Children and medicines: self-treatment of common illnesses among Luo schoolchildren in western Kenya
Odhiambo, R Achieng'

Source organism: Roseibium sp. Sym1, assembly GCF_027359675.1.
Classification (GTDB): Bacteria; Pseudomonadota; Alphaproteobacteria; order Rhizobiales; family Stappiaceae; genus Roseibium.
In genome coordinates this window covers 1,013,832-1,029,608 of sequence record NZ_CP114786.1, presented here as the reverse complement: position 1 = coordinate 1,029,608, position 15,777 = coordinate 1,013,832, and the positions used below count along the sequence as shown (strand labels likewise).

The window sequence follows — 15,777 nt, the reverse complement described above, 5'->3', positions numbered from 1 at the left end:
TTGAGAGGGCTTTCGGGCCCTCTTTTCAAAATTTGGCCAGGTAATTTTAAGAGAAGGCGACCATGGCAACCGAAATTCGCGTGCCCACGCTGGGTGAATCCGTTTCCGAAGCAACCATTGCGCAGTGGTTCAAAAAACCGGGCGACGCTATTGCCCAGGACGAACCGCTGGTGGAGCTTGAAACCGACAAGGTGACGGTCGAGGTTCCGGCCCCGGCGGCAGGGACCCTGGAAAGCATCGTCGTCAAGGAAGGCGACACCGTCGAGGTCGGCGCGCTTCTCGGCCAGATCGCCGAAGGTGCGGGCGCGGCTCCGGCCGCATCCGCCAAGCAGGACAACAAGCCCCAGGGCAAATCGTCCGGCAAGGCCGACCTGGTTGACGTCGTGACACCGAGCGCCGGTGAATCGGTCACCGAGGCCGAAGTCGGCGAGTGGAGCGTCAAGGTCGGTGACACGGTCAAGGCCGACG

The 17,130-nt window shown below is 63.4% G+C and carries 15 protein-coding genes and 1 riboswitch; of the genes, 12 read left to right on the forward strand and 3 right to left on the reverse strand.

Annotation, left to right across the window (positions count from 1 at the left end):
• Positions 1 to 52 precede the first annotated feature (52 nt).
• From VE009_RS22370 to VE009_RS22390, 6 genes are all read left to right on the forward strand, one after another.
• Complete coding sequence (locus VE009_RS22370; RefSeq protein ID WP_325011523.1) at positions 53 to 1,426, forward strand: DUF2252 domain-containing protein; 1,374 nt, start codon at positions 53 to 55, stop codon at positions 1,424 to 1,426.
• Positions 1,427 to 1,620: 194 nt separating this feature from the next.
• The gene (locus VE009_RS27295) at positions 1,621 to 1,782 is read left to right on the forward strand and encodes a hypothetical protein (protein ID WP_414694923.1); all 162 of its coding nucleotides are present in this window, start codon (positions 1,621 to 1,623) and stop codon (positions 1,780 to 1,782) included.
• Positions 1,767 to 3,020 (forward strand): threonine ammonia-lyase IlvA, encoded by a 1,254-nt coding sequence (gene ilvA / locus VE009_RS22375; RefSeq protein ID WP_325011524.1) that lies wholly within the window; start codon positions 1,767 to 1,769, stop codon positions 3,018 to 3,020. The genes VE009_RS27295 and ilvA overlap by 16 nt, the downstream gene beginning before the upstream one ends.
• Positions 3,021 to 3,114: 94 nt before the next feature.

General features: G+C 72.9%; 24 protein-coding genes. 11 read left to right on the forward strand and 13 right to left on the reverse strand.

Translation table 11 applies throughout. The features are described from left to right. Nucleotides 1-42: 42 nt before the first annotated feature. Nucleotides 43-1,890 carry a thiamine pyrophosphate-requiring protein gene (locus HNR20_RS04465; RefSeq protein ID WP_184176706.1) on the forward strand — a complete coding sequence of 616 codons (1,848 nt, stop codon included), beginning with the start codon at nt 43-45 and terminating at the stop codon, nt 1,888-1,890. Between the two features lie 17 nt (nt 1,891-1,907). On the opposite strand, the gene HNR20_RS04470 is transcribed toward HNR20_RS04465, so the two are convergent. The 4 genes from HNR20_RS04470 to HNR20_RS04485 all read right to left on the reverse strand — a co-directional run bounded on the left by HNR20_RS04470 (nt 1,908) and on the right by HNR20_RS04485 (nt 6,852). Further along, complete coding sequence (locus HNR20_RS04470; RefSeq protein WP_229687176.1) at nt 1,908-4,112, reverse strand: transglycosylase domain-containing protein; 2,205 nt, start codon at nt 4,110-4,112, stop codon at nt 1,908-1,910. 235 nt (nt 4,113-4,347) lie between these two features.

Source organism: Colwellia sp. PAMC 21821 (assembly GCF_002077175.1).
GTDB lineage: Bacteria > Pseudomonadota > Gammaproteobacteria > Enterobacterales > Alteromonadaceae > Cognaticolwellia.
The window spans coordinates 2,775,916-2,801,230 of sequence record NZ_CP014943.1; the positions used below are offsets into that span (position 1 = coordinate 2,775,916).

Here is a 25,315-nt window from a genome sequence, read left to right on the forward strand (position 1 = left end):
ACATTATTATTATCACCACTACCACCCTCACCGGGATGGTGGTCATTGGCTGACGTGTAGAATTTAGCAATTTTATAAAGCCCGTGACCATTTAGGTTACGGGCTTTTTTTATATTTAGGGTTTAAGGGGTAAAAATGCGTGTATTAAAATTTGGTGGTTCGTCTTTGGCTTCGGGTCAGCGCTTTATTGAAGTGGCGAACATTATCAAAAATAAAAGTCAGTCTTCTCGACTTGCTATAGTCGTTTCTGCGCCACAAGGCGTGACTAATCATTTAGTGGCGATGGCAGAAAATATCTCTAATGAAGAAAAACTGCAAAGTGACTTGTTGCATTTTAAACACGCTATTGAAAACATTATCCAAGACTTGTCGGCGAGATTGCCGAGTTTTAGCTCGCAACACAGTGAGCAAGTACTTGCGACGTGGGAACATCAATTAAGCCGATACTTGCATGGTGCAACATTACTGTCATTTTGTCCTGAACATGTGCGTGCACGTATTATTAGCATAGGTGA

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In a rural area of western Kenya, primary schoolchildren's health seeking behaviour in response to common illnesses was investigated. 57 primary schoolchildren (age 11–17 years, median 13 years) were interviewed weekly about their health status and health seeking activities for 30 weeks. The children each experienced on average 25 illness episodes during this period. Most episodes could be categorised into 4 groups: ‘cold’, ‘headache’, ‘abdominal complaints’ and ‘injuries’. One fifth (21%) of the illness episodes were serious enough to keep the children from school. In 28% of them, an adult was consulted, while 72% were not reported to an adult caretaker. Of the episodes without adult involvement, 81% remained untreated, while 19% were treated by the children themselves with either herbal or Western medicines. Of all the medicines taken by the children, two thirds were provided or facilitated by adults (assisted treatment) and one third taken by the children themselves without adult involvement (self-treatment). Among boys, the proportion of illnesses, which were self-treated increased with age from 12% in the youngest age group (<13 years) to 34% in the oldest (>14 years). In girls, the proportion of illnesses which were self-treated was consistently lower than among boys and remained constant around 9% for all age groups. The proportion of Western pharmaceuticals used for self-treatment increased with age from 44% in the youngest age group to 63% in the oldest (average 52% Western pharmaceuticals). Again, there were differences between boys and girls: among the youngest age group, boys were twice as likely to use pharmaceuticals than girls (62 versus 32% of the self-treatments, respectively) and in the oldest age group they were nearly three times more likely (75 versus 25%, respectively). These differences in self-treatment practices and choice of medicines between girls and boys may reflect the higher income potential of boys, who can earn money by fishing. Pharmaceuticals were generally preferred for the treatment of headache and fevers, or colds, while herbal remedies were the preferred choice for the treatment of abdominal complaints and wounds. The most commonly used pharmaceuticals were antimalarials (mainly chloroquine), painkillers and antipyretics (mainly aspirin and paracetamol), which were stocked in most small shops in the village at low prices and readily sold to children. Throughout primary school age Kenyan children are growing into a pluralistic medical practice, integrating Western pharmaceuticals into the local herbal medical system, and gradually become autonomous agents in their health care.